• Kyodo

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A former Self-Defense Forces member was sentenced to life in prison Friday for killing an officer in a police box in the city of Toyama, in central Japan, in 2018 before using the officer’s gun to shoot dead a security guard at a nearby school.

The Toyama District Court sentenced Keita Shimazu, 24, to life imprisonment, rather than imposing the death penalty as had been sought by prosecutors, ruling that Shimazu did not commit murder-robbery in the assault on the police officer.

“His intention to steal the handgun might have arisen after he killed the police officer,” Presiding Judge Taihei Omura said.

Omura also stated that a mental disorder played a role in forming the motive for the attack, describing it as a “factor that should be taken into consideration to some extent.”

“We cannot say we have no choice but to hand down a death sentence, as the crime was not premeditated,” the presiding judge said.

Prosecutors argued Shimazu had planned to take the gun from the start, and that his autistic spectrum disorder played a limited role.

But his defense team asked for life imprisonment, claiming Shimazu should have faced separate murder and theft charges, instead of murder-robbery, while urging the court to take into account that his disorder had not been properly treated.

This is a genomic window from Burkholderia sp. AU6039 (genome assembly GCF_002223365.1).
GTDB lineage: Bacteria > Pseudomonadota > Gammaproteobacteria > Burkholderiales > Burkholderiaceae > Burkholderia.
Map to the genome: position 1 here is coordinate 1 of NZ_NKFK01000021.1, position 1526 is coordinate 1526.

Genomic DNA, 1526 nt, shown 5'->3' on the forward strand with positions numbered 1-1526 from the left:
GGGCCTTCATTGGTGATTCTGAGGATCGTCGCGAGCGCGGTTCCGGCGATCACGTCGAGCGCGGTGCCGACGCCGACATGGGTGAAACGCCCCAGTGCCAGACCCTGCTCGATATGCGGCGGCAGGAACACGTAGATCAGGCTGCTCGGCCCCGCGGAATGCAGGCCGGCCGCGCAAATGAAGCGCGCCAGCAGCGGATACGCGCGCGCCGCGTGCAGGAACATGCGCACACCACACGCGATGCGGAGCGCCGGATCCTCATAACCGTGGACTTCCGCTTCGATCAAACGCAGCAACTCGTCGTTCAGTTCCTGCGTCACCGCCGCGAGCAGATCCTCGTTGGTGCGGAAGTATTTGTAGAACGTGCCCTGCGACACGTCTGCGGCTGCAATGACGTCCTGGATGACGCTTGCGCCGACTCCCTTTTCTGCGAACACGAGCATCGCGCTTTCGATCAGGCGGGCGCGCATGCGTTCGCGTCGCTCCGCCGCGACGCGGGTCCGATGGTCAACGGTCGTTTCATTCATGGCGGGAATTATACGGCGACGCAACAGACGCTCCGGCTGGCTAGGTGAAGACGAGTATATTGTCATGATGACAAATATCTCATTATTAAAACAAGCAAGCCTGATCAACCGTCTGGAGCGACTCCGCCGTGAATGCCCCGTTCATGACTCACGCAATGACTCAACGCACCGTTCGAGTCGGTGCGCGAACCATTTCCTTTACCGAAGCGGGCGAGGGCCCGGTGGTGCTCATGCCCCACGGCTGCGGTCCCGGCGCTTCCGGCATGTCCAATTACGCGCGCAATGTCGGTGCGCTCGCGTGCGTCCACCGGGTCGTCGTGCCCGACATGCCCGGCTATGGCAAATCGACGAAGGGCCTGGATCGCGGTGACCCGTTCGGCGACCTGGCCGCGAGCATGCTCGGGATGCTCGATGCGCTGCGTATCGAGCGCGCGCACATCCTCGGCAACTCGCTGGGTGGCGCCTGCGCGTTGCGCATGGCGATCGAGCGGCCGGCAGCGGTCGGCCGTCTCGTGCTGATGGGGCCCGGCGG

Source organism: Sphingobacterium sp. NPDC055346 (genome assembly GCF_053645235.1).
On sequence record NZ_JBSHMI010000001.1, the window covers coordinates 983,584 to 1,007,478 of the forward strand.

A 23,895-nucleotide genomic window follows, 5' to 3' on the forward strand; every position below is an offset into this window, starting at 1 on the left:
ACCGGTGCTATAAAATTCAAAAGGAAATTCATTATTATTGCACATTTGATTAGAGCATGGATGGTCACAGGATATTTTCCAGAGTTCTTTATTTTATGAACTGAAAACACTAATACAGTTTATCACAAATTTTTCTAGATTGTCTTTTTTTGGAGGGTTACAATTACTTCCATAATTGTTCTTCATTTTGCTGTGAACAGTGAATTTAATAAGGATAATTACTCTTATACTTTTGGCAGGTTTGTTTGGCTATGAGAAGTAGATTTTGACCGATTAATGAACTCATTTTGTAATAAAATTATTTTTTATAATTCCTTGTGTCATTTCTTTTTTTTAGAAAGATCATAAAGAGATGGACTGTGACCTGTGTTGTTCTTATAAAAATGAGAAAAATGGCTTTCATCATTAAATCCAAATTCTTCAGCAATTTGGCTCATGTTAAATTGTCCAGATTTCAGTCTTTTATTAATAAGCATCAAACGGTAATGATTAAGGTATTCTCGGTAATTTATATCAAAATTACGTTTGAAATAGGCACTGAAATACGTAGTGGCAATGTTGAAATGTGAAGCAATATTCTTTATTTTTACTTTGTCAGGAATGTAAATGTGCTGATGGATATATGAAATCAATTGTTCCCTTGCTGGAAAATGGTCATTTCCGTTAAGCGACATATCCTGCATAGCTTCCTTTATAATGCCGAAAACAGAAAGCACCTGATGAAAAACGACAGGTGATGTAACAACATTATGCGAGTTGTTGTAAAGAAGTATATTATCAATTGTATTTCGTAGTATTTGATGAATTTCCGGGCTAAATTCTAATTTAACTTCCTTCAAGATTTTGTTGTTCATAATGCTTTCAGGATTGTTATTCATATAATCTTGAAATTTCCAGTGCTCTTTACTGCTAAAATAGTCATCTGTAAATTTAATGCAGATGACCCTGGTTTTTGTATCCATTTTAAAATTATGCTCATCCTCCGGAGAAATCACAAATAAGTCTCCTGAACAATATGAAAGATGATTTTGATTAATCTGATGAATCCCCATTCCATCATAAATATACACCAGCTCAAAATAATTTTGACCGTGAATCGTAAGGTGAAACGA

Throughout the trial Shimazu remained silent, refusing to identify himself or submit a plea.

According to the ruling, Shimazu stabbed Kenichi Inaizumi, 46, at the Toyama police box and stole his handgun on June 26, 2018, before fatally shooting Shinichi Nakamura, a 68-year-old security guard, near the main gate of a nearby elementary school. He also shot at another security guard.

Shimazu served as a member of the Ground Self-Defense Force for two years through March 2017. On the day of the attack, he beat the manager of a restaurant where he had been working part time and quit the job.

Following the ruling, Nakamura’s daughter told reporters the court’s decision was “regrettable” as she had wanted Shimazu to receive the death penalty.

His defense counsel welcomed the ruling, saying it “correctly evaluated evidence and appropriately determined facts,” while prosecutors said they will discuss whether to appeal the decision.

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